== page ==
A murder inquiry began and two French agents were tracked and arrested. The revelations of French involvement caused a political scandal and the French Minister of Defence Charles Hernu resigned. The captured French agents were imprisoned, but later transferred to French custody. They were confined to the French military base on the Island of Hao for a brief period before being released. After facing international pressure, France agreed to pay compensation to Greenpeace, and later admissions from the former head of the DGSE revealed that three teams had carried out the bombings. In addition to those successfully prosecuted, two DGSE divers, Jacques Camurier and Alain Tonel, had carried out the actual bombing, but their identities have never been officially confirmed. On 22 September 1985, the French Prime Minister Laurent Fabius summoned journalists to his office to read a 200-word statement in which he said: "The truth is cruel," and acknowledged there had been a cover-up, he went on to say that "Agents of the French secret service sank this boat. They were acting on orders."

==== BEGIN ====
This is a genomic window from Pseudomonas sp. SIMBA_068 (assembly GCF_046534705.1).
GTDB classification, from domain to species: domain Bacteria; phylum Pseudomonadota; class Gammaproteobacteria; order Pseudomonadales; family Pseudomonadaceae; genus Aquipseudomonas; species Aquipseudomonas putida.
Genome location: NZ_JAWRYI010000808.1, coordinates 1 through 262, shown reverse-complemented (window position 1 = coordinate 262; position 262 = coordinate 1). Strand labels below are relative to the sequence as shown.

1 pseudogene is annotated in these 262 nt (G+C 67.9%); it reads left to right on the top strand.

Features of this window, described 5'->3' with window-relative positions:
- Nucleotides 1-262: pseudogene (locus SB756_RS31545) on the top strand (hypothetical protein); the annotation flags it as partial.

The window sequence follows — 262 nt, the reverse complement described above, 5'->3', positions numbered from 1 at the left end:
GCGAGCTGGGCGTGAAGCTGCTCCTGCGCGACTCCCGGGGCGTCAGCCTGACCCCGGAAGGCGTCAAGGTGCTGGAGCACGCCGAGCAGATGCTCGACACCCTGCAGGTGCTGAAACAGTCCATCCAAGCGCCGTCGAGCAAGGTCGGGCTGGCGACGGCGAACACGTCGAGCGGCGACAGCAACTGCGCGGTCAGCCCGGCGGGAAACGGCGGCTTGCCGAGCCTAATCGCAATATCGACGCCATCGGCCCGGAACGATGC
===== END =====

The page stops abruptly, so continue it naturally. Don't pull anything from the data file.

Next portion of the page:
Following the sinking, Greenpeace and the French Republic entered into an agreement to submit Greenpeace's claims against France to international arbitration. The arbitral tribunal, seated in Geneva, Switzerland, was composed of three members (Professor Claude Reymond, Sir Owen Woodhouse and Professor Francois Terre) and rendered an award in 1987 in favour of Greenpeace, ordering France to pay it USD$8.1 million. David McTaggart, Greenpeace's chairman, described the award as "a great victory for those who support the right of peaceful protest and abhor the use of violence." Greenpeace was represented by Lloyd Cutler and Gary Born of Wilmer Cutler & Pickering.